The only thing I'll disagree OYF with is, the blame being bestowed on MLB and Selig. That's life, dude, a life of riches awaits you if you get to "The Show" - if and only if you are good enough. The system may be tough, but it is fair. Why should players in the minors make more than what they are currently being paid? If that life bugs them so much then they have a choice. They can go do something else with their life.

The same with umps, it sucks, but people aren't paying high ticket prices to see the Bison Bears from Podunk, Iowa. They want the real shit. The real shit cost money. It's the difference between buying a 3 wheeler or a honda accord. The fake one is nice and can get you to the bodega, but a a real one will get you to Hollywood - if that's where your dreams take you.

I think actors live the same kind of lifestyle, as do doctors first getting into their profession. You start from nothing, that is the beauty of life. Sometimes starting from nothing will cause people to cheat on their way up the ladder. Don't blame MLB or Selig, blame Eve...she's the root of how all evil started, allegedly.

5 williamnyy23   ~  Aug 17, 2010 12:57 pm

Ashmore's piece was excellent, and echoed the excellent documentary Player to Be Named Later, which featured Marco Scutaro before he made it to the show.

[4] Yep, these players take a risk for a very big reward, so they shouldn't be looked as as charity cases. Having said that, teams should do their best to lighten some of the burden. It seems as if the Yankees are one of the few teams that does that.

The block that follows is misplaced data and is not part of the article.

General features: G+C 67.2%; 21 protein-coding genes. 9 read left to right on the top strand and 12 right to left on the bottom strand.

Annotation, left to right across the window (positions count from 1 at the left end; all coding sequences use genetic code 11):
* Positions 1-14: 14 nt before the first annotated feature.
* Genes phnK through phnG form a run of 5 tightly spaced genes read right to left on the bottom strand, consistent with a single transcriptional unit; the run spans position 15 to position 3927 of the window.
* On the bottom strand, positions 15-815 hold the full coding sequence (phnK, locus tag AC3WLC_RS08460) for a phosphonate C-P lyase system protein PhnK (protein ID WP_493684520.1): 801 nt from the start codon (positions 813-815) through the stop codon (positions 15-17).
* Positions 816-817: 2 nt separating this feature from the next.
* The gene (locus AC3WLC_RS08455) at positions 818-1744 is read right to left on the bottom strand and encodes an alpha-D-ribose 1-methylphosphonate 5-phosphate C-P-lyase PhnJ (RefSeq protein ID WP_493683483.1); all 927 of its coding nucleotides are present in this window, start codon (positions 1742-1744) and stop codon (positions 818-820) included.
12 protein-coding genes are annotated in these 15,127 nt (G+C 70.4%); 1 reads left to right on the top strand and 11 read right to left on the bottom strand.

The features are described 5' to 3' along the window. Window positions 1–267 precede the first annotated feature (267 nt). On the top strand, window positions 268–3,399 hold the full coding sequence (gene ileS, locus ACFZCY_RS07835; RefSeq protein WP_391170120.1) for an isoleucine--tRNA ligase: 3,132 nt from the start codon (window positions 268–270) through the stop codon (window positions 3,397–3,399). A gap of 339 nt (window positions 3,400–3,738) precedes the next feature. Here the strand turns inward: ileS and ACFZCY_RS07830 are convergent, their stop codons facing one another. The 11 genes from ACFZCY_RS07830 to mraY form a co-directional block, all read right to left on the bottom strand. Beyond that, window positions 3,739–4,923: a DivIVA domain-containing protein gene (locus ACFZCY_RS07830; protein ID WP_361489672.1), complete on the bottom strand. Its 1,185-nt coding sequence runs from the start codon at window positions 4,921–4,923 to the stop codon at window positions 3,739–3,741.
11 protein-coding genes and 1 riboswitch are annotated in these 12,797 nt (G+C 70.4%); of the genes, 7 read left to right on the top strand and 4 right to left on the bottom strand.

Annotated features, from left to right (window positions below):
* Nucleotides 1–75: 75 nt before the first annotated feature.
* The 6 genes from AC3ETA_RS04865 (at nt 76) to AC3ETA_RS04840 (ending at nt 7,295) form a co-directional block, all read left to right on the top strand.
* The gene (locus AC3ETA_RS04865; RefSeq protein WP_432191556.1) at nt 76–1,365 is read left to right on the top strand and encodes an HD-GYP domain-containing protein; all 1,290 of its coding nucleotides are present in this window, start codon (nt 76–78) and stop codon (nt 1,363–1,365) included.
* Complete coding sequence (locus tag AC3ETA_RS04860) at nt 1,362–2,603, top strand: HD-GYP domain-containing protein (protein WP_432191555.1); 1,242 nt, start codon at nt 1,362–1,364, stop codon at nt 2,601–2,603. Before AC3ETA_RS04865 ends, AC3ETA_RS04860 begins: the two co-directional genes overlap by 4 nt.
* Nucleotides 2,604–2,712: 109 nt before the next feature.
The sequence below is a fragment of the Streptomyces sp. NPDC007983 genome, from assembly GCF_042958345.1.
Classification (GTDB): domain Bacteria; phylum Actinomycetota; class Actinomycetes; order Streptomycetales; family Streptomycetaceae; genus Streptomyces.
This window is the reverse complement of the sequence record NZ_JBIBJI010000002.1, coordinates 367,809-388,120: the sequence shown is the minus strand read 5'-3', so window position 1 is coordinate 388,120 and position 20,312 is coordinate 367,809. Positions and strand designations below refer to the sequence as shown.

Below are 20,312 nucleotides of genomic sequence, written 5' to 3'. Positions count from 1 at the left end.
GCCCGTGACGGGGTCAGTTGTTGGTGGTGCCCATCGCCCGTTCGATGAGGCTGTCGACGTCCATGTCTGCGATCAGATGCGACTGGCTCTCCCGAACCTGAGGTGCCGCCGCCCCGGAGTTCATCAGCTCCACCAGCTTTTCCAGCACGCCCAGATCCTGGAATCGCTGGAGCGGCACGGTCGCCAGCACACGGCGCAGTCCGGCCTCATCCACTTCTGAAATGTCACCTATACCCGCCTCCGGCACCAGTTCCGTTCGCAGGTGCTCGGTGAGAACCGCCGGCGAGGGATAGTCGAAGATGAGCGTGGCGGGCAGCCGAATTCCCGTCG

However, what this story highlights is why it is absurd for fans to continually take the side of owners on salary issues. When the owners have the hammer, they often come down on the players hard. That's why I have no problem when the shoe is on the other foot.

6 monkeypants   ~  Aug 17, 2010 1:01 pm

At the same time, the plight of minor-leaguers has to be attributed at least in part to the MLB players association, who are none too keen to share their riches with MiL players or to bargain much on their behalf. Indeed, I suspect that both MLB players and owners don't want to introduce MiL players into any negotiations because any request can be used by the other side as a bargaining chip.

7 Raf   ~  Aug 17, 2010 3:31 pm

[1] It's a pretty sweet racket, if you ask me. You miss that there are quite a few perks that come with being a ballplayer. Some get signing bonuses, which helps with the apprenticeship in the minors. Some stay with host families, so they never want for food and structure and companionship. A player in rookie ball theoretically is getting world class instruction, playing in decent ballparks using pretty good facilities and traveling in style what with chartered buses and the like.

It's a tough life, don't get me wrong, it's a tough game, but these ballplayers don't have it nearly as bad as you think, and life in the minors certainly isn't as bad as it was 10, 15, or 50 years ago

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"This ain't football. We do this every day."
--Earl Weaver